Apricot Balls – Flip Shelton


  • 2 cups (300 g) dried apricot halves (I like Australian apricots best)
  • 1 cup (70 g) shredded coconut
  • ½ cup (45 g) rolled oats
  • ¼ cup coconut oil, melted – optional depending on moisture in apricots

(Turkish apricots are more moist so you can use less oil, sometimes none at all).



  1. Put all ingredients into a food processor and process for a minute or two or until well combined.
  2. Transfer mixture to a bowl for safety and ease of working. Using your fingers or a measuring spoon, roll approximately 2 tablespoons of mixture into a ball. Give the ball a good squeeze to ensure it binds. Repeat with remaining mixture to make 18-20 balls.
  3. Cover and chill in the fridge for about 30 minutes before eating.


TIP: Apricot Balls can be kept in the fridge for up to 1 week or the freezer for a month (if you resist!)



When it comes to kids’ mood, energy, focus and success at school, one of the most influential factors is diet. And a hugely important part of what kids and teenagers eat and drink every day happens between meals – mid-morning, after school, when they finish a sports game, at the beach. A smart snack will boost them with nutrients and slow-release energy, whereas a processed snack or soft drink can cause a spike in their blood sugar, throwing out their mood and concentration.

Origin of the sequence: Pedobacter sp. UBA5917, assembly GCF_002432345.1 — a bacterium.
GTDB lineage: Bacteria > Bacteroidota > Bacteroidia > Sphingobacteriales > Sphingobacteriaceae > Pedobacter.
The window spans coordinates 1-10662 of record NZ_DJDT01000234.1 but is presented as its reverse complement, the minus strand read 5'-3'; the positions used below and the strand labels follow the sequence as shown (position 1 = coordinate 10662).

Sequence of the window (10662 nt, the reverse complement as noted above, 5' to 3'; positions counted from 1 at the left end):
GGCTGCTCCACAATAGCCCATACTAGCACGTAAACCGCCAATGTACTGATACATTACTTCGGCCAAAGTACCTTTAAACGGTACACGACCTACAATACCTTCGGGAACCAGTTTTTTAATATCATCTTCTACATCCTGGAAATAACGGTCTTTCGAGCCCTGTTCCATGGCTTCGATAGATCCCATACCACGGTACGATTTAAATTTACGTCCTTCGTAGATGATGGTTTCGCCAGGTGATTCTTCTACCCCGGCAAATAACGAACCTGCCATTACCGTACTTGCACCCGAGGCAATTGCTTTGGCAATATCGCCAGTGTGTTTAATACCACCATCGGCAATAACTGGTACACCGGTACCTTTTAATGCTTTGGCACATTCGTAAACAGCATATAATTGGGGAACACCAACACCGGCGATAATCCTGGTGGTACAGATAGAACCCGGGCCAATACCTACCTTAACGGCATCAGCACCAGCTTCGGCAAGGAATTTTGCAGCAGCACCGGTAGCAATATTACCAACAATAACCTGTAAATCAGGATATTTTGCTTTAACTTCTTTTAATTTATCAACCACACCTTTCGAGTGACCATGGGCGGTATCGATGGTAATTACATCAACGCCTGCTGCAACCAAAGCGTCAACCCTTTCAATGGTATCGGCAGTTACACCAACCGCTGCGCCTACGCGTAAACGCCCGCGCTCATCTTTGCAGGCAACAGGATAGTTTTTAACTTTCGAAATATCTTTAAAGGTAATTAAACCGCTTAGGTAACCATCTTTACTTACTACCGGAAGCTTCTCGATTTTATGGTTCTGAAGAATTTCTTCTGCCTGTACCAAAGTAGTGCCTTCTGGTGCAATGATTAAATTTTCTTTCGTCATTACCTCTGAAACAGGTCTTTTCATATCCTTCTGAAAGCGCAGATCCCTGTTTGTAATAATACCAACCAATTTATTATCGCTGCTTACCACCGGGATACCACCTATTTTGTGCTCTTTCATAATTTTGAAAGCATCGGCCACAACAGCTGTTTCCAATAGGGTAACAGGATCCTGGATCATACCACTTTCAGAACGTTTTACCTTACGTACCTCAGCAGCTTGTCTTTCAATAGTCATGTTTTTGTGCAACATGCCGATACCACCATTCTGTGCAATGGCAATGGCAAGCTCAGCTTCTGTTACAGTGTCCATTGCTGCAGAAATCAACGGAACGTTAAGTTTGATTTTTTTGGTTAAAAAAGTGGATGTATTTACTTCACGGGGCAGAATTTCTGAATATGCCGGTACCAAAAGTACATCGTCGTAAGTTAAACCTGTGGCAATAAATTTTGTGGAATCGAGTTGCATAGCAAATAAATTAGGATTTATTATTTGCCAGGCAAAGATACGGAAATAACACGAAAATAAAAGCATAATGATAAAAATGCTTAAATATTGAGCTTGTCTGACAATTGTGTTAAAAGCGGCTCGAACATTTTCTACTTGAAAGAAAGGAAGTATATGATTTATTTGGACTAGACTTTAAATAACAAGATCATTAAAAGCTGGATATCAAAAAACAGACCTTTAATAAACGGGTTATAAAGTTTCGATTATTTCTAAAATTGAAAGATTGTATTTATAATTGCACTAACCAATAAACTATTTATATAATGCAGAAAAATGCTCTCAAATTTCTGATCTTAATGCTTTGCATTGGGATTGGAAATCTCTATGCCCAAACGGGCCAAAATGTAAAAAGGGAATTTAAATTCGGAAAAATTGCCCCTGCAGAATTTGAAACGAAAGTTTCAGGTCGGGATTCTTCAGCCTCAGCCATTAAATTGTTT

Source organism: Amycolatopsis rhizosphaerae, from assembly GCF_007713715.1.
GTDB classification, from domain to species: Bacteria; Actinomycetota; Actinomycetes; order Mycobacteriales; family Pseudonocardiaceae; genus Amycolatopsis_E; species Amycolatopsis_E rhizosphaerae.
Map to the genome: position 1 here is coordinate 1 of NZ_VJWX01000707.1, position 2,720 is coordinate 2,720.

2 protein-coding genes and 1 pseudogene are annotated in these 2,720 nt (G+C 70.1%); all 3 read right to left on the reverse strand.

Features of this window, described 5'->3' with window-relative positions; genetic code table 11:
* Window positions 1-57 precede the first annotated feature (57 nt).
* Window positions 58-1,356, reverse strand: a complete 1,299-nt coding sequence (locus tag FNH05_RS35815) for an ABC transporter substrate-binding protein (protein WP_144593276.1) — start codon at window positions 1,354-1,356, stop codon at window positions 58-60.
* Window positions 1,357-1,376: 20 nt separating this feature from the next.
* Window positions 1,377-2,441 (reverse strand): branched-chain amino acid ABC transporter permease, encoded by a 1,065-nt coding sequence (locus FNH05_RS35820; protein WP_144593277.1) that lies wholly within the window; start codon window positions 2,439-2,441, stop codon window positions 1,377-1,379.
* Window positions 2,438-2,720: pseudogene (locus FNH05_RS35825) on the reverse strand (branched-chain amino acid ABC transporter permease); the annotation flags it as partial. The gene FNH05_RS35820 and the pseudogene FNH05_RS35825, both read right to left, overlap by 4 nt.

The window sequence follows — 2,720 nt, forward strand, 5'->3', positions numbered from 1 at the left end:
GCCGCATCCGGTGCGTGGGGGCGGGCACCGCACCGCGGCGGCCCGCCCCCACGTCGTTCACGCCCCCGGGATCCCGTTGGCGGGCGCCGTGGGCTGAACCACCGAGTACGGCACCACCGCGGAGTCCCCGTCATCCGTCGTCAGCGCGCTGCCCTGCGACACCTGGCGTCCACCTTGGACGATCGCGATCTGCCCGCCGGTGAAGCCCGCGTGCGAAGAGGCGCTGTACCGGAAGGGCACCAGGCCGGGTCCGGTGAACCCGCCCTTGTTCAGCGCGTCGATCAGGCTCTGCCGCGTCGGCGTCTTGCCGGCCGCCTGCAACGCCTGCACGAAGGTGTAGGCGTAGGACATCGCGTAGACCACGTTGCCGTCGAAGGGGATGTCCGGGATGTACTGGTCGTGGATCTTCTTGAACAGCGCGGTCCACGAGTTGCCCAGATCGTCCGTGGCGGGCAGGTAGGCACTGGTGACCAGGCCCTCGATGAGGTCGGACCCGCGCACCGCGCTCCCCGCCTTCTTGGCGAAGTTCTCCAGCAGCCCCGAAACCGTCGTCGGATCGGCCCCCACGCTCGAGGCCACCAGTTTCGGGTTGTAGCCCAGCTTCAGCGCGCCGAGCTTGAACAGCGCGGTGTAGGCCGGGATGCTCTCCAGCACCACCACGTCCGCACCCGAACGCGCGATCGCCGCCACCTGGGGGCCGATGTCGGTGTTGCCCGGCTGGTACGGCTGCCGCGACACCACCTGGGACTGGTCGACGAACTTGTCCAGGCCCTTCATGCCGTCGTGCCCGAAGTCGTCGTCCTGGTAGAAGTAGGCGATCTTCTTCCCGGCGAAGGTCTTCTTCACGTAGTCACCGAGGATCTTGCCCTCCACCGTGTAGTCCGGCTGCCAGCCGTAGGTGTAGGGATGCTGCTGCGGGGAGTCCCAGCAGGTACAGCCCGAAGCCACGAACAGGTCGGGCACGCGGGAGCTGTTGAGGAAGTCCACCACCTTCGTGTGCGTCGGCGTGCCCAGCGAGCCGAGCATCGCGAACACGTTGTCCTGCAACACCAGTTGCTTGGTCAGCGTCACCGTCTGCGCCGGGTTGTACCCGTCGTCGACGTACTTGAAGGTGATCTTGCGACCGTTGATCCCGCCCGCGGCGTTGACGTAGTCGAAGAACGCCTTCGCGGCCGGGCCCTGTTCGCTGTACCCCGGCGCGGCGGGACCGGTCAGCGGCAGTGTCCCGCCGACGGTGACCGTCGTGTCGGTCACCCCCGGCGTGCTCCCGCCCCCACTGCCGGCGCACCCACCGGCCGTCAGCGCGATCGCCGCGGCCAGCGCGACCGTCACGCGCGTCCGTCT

Poor snack choices can also have longer-term effects on their physical and mental wellbeing. But family life is busy.

That’s why passionate foodie Flip Shelton and renowned adolescent and child psychologist Michael Carr-Gregg have teamed up to create this collection of simple, speedy recipes to help you make the most of snacks every day without devoting hours to the process.

From two-ingredient cashew balls and sweet potato chocolate brownies to egg jaffles and a whole rainbow of smoothies, whip up these recipes for (or with) your kids and you’ll be packing them full of good stuff they’ll love to eat.

Click here to visit the website: www.flipsmuesli.com.au

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